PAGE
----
AISC DESIGN GUIDE 22
Facade Attachments to Steel-Framed Buildings
|Publication Date:||1 January 2008|
OBJECTIVE AND SCOPE
The objective of this Design Guide is to assist the practicing engineer in achieving economical slab edge details for steel frames that are structurally sound, durable, and accommodating of the performance requirements of the particular façade system. The focus is on façades-the non-load-bearing building enclosures attached to, and supported by, the building structure. This Design Guide presents concepts and fundamentals pertinent to façades in general, as well as specifi c information about supporting and anchoring some of the more common façade systems. Although primarily intended to assist the structural engineer responsible for design of the steel frame, this Design Guide is also a reference for the architect and the engineer responsible for the design of the façade elements.
When referring to the structural engineer responsible for the design of the steel frame, this Guide uses the term structural engineer of record (SER) as it is used in the AISC Code of Standard Practice for Steel Buildings and Bridges (AISC, 2005). When referring to the engineer responsible for the structural design of the façade elements and/or their attachments, this Design Guide uses the term specialty structural engineer (SSE) in a manner consistent with that used by the Council of American Structural Engineers (CASE).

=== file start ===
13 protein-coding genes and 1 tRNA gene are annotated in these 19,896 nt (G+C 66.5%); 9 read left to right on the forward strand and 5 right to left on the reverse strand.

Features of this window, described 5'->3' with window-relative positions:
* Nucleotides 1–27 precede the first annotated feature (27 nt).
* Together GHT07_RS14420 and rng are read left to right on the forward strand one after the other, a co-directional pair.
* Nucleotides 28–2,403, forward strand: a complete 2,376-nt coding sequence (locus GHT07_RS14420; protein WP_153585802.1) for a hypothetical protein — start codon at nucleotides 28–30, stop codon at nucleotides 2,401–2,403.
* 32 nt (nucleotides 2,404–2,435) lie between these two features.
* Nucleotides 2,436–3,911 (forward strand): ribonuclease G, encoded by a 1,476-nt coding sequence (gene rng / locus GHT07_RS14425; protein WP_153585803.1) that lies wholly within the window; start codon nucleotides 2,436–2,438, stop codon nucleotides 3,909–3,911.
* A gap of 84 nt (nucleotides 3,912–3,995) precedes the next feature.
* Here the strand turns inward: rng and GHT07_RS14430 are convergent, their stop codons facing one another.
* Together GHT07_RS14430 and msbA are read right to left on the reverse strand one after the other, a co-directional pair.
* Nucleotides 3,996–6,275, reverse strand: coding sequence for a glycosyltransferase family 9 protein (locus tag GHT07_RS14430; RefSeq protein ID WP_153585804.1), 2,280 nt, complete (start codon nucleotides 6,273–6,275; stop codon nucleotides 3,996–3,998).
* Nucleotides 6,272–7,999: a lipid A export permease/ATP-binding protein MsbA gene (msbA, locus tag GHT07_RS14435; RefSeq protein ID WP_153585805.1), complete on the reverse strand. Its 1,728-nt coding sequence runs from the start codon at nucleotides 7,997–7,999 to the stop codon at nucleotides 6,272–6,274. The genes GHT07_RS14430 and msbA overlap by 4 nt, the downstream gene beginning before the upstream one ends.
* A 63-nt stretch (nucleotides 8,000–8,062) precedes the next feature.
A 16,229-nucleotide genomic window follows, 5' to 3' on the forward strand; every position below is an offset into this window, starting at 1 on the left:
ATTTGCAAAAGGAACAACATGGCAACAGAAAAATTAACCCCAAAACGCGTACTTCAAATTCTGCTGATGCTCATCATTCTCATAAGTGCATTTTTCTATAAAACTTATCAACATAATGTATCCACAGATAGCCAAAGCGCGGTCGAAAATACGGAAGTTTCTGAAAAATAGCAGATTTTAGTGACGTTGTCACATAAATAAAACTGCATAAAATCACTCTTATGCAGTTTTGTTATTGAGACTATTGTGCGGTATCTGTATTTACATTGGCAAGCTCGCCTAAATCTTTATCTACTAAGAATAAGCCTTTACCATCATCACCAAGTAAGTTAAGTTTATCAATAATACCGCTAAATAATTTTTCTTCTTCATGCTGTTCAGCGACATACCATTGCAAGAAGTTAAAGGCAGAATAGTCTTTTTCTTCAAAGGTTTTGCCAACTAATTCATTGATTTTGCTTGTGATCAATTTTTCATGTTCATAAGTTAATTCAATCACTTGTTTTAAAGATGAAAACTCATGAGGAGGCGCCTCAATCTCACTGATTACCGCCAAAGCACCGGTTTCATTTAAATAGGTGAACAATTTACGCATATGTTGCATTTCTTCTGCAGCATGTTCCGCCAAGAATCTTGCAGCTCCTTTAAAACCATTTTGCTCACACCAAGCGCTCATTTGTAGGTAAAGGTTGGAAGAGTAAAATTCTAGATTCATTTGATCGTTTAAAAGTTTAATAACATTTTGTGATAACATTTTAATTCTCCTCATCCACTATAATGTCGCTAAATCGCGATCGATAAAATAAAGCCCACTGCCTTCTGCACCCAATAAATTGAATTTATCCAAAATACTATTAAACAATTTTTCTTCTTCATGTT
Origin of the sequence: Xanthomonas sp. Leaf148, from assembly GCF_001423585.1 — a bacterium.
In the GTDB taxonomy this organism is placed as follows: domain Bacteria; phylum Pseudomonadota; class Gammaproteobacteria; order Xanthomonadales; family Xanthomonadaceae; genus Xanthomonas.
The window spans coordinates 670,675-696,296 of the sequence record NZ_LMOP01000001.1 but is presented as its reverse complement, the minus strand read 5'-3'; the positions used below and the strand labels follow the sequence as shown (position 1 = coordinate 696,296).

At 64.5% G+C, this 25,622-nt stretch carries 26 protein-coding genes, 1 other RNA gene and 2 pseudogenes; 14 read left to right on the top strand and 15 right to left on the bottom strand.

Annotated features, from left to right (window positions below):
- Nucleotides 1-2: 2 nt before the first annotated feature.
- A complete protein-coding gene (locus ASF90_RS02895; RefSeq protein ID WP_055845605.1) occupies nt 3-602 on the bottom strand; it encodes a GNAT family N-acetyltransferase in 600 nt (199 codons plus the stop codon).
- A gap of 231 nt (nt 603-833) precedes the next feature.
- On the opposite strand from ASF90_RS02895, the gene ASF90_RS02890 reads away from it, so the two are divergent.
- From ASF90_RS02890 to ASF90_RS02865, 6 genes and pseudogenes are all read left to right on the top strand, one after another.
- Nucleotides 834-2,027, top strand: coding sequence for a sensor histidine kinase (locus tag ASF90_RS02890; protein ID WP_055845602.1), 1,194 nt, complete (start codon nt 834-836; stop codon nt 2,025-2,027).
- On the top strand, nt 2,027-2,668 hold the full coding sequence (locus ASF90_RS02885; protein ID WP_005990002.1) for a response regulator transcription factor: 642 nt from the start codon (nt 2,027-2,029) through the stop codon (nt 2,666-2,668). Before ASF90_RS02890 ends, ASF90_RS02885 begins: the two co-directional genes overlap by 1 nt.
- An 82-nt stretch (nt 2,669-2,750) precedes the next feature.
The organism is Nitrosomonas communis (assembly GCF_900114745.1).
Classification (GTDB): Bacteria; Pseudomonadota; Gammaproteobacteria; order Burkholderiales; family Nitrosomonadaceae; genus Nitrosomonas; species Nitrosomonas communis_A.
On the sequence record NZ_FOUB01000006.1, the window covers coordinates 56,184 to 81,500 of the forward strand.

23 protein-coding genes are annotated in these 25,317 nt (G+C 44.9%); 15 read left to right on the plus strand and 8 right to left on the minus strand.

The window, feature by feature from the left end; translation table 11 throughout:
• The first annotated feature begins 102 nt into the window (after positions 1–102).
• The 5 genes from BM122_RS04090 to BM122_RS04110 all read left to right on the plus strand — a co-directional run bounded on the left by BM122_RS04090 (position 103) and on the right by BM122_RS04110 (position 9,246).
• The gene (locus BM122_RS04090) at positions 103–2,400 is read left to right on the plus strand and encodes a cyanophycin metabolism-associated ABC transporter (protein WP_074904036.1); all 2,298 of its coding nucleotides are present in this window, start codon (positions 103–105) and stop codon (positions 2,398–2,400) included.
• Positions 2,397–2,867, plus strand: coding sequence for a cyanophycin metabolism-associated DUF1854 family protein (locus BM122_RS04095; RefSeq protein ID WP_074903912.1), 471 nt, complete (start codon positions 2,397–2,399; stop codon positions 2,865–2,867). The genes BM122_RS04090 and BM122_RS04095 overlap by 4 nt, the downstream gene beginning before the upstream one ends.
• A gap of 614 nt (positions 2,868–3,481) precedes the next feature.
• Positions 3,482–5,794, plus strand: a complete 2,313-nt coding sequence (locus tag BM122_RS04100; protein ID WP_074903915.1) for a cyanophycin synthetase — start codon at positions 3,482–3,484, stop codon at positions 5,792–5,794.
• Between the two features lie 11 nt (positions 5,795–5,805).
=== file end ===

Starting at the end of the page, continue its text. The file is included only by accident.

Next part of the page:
General concepts and principals of this Design Guide include façade performance fundamentals, attachment design criteria, roles and responsibilities, and fabrication and erection tolerances. Specifi c steel framing issues include slabedge details and spandrel-beam design issues.
Specifi c façade systems include masonry cavity wall systems
with concrete-block or steel-stud back-up, precastconcrete wall
panels, aluminum curtain walls with glass and/ or metal panels,
glass-fi ber-reinforced concrete (GFRC) and other lightweight
panels, and exterior-insulation-
No one text can present all of the creative and effective strategies and details that designers can and will develop, and this Design Guide does not represent an attempt to do this-nor is it an attempt to present preferred details. Preference depends on the specifi c conditions for a given project, regional norms, and individual designers, fabricators, and erectors. Rather, the concepts and performance characteristics that will lead to successful support of façades are described. By way of illustrative sample details and example problems, readers will see how to implement these concepts and achieve proper performance. This, along with a basic understanding of fundamental principles, will help the practicing engineer to develop and apply sound strategies for support and attachment of a façade on a particular project, addressing any number of project-specifi c conditions.
This Design Guide focuses on attachment strategies and their effect on the design, fabrication, and erection of steel frames. Although the general background is presented on various façade systems and principles for their proper support, this Design Guide does not focus on the design of the façade components, their intra-connections, or anchors integral to the façade structure, such as embedded inserts into concrete panels or fl ex anchors of GFRC panels.